1972

Security For The 2012 London Olympics Is Nuts

I’m a lover of sport. I also really enjoy the Olympics on several levels. But reading this “Welcome To Lockdown London” article in the Guardian makes me hope that the Olympics are never held in a place I live. Security has simply reached a point where it’s no longer comforting and, frankly, has become scary.

In addition to the concentration of sporting talent and global media, the London Olympics will host the biggest mobilisation of military and security forces seen in the UK since the second world war. More troops – around 13,500 – will be deployed than are currently at war in Afghanistan. The growing security force is being estimated at anything between 24,000 and 49,000 in total. Such is the secrecy that no one seems to know for sure.

During the Games an aircraft carrier will dock on the Thames. Surface-to-air missile systems will scan the skies. Unmanned drones, thankfully without lethal missiles, will loiter above the gleaming stadiums and opening and closing ceremonies. RAF Typhoon Eurofighters will fly from RAF Northolt. A thousand armed US diplomatic and FBI agents and 55 dog teams will patrol an Olympic zone partitioned off from the wider city by an 11-mile, £80m, 5,000-volt electric fence.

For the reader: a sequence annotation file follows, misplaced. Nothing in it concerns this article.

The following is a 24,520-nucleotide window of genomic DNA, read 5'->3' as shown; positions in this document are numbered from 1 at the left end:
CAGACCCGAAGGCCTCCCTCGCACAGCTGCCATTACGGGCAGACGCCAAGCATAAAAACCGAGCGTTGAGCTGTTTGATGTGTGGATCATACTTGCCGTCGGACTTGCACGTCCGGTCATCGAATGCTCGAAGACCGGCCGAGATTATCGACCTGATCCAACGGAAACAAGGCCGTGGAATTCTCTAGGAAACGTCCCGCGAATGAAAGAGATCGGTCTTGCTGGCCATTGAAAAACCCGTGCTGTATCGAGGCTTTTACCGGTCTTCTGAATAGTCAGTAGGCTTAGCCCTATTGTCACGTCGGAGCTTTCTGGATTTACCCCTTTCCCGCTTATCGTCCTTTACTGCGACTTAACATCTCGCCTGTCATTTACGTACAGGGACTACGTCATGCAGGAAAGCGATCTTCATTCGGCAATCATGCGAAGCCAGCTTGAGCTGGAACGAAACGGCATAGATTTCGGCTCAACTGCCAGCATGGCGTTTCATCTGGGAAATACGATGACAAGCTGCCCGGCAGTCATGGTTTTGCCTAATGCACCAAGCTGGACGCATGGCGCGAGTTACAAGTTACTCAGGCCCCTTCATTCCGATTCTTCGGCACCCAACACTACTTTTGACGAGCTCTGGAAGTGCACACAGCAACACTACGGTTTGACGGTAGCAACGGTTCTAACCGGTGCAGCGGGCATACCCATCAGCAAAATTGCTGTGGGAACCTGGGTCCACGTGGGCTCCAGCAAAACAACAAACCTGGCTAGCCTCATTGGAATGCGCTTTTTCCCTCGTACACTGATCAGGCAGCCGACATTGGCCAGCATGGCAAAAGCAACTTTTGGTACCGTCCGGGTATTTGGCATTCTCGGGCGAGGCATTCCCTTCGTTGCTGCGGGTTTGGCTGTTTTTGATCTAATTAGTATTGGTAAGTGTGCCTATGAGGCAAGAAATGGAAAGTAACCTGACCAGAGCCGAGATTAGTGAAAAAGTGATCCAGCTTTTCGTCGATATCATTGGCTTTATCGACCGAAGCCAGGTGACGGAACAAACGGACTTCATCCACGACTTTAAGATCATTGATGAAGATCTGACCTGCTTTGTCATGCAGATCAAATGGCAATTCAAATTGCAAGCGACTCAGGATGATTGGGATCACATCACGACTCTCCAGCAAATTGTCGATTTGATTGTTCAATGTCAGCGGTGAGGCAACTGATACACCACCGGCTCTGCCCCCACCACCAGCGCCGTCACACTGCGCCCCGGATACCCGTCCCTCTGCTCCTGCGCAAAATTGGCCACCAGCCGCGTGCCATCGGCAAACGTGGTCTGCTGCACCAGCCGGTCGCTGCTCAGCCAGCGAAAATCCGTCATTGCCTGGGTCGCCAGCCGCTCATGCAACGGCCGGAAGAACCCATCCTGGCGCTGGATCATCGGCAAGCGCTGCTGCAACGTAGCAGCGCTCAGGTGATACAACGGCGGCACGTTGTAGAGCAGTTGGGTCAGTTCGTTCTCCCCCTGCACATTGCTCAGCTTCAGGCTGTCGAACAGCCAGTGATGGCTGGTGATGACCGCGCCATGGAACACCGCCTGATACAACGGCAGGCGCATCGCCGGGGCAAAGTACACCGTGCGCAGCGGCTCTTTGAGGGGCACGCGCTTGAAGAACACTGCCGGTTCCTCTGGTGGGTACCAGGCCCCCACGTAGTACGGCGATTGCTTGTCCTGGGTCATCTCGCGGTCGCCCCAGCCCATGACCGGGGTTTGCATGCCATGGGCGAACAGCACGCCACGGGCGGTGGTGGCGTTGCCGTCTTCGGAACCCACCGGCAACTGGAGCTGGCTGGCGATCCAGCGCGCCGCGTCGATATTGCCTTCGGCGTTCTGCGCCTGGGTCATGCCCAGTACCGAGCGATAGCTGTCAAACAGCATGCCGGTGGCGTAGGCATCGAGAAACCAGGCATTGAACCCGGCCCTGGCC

It makes me proud that Denver was the first and only city to ever reject hosting an Olympiad after being selected. The movement against hosting the 1976 winter games was based largely on environmental and financial issues. I can only hope that Colorado’s vote in 1972 will prevent it from ever being the U.S. nominee as the host site. However, there are now talks of Denver exploring a potential bid for the 2022 Winter Olympics.

via Boing Boing (which is doing a great job of covering the craziness that has become the Games of the Summer XXX Olympiad).

Colfax Avenue, 1972

Colfax Avenue, 1972Photo Credit: Bruce McAllister

This photo is from the Documerica Project (1971-1977) put together by the Environmental Protection Agency. The EPA hired freelance photographers to capture images relating to environmental problems, EPA activities, and everyday life in the 1970s. The images taken for the project can now be found in the U.S. National Archives.

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